Mapping: Mark Totterdell, Indigo Dreams
One of the pleasurable tasks I was invited to undertake at my secondary school – one of the few, to be honest – was to devise an Ordnance Survey map from my own imagination, complete with all the necessary colours and symbols. There was no deadline, and I laboured with love over it. It left me with a lifetime’s fascination for maps, and for the secrets that they can reveal from careful study.
I would guess that Mark Totterdell is also a connoisseur of such pleasures, because his current collection Mapping includes 49 short poems about individual OS sheet maps, complete with numbers and titles, ranging from ‘202 – Land’s End and The Lizard’ to ‘3- Shetland North Mainland’. He has cycled, hitched and walked through the areas, and he might well have been wearing an anorak as protection against the weather at least some of the time.
Good for him! These verses are a delight that help you feel better about your country. As befitting a poet who hails from the west, there’s a nod to Thomas Hardy and the ghosts of Wessex literature in ‘194 – Dorchester and Weymouth’:
He cycled past great swells of threadbare turf,
crossed the paths of those who’d lived whole lives on paper.
He’d hoped the bold black letters on cast-iron finger-posts
might point his way to Casterbridge or Budmouth.
But hitching your way around the country can be unpredictable. Totterdell finds himself on ’52 - Aberfeldy and Glen Almond’ thanks to “twelve strangers kindnesses … seventeen sheets from where he should have been”.
On a ride in ‘176 – West London’ his bus is diverted away from “the jag of shopfronts. The pillar of smoke”. You think of Grenfell tower, or riots. Totterdell does not linger in the big city, although things are not much better in the Midlands, land of motorways, where he finds himself longing for places “free of blue roads, whole green realms of romance”. (‘140 – Leicester, Coventry and Rugby’).
Sometimes you cannot help but smile. Walking near the “knuckles” of the North York Moors, Totterdell falls “and stains this map with fine rich mud / which to this day obscures the coastline north of Whitby”. (‘94 – Whitby and surrounding area’). My mind was irresistibly drawn to an old Monty Python sketch starring Michael Palin about an accident-prone cycling tour of the west country that unaccountably ends up in Moscow. But Totterdelll never wanders that far. His furthest point west is ‘202 – Land’s End and The Lizard’, with these poignant four lines:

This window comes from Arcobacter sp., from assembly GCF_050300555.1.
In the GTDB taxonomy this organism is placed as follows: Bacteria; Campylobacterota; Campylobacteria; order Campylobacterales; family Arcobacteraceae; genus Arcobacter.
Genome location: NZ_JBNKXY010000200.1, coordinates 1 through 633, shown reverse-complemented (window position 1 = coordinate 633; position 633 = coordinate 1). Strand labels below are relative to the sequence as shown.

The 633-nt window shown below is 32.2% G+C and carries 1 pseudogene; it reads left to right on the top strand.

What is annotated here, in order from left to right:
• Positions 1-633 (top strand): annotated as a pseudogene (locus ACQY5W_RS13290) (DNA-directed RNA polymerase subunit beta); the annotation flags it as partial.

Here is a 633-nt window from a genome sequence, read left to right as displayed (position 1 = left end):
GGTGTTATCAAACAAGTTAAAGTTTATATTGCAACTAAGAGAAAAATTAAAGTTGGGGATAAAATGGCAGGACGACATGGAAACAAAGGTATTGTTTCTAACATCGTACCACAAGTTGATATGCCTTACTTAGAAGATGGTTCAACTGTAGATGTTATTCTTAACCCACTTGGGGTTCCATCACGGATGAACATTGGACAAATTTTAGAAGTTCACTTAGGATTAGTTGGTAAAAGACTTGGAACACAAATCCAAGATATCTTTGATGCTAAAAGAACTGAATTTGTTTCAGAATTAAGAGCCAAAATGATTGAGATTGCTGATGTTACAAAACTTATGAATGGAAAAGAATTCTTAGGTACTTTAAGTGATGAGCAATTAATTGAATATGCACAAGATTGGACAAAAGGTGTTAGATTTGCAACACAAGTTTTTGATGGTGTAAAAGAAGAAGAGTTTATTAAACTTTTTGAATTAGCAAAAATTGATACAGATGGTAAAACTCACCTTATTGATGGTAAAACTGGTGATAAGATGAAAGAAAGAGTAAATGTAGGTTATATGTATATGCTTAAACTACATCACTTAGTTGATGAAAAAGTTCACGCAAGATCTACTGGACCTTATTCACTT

They walked west all the long-lived day, loving the fizz
and blaze of summer, guiding the one who’d taught them maps,
the one who, at the clifftop tourist trap,
said ‘That was a good day’, and it was. It is.
I think that Mark Totterdell must have taken a particular interest in the ‘PH’ symbol on OS maps, for there is a separate section in his collection on the subject of pubs. In ‘The Seven Stars’,
The ghosts of a million cigarettes
Are trapped in its walls and ceilings,
While constellated around the bar,
The locals plough on and on
and on, exhaling their age-smoked thoughts,
Their perfectly incorrect feelings.
He extols pub food in ‘The Warren House’, a Dartmoor inn, and in particular rabbit pie. Vegetarians, look away now: “Tuck into the flaky pastry, the gamey flesh, / that piquant sauce of dissonance and guilt pangs, / the sharpness of those painfully small bones.” And in ‘The Welcome’, the poet, like many pubgoers, reveals a conservative antipathy to change:
Old-school landlady. Just the one ale, well served.
A dark wood room, with cosily uncomfy
Stools and low tables. Was it really gaslit?
Throwback jukebox spitting like burning logs,
retrieving three-minute memories from the deep
deep past. It’s a café now, all bright
and nice with cakes and pine, stripped of its spirit,
unbeered, de-atmosphered. You’re welcome to it.
The collection is completed with a section on flora and fauna, the wildlife including cormorants, pheasants and ravens, Brent geese, jays, robins, starlings, kingfishers, goldcrests, shags, eagles, magpies and swifts. And one poem, ‘Sometimes’, seems to sum up Totterdell’s philosophy throughout this book:
Sometimes you need to be beneath tall trees
by water, to follow the path from the road,
the faint trail from the path, to edge
past brambles, crushing the tiny leaves
of seedlings, trusting in their resilience.
Sometimes you need to be invisible, screened
by a green growth of unofficial balm,
to see an unpoeted kingfisher, the ash
unknowing of its written-up demise,
the beech as it was before the book, the word.
In this collection the path is not obscured, there aren’t too many thorny metaphors to fight your way through, and for me that’s all to the good; you can see the wood, and the words, and the trees. It would make a splendid gift for someone who loves exploring this country, or is a member of Camra, or is a wildlife enthusiast. Mapping covers a lot of ground.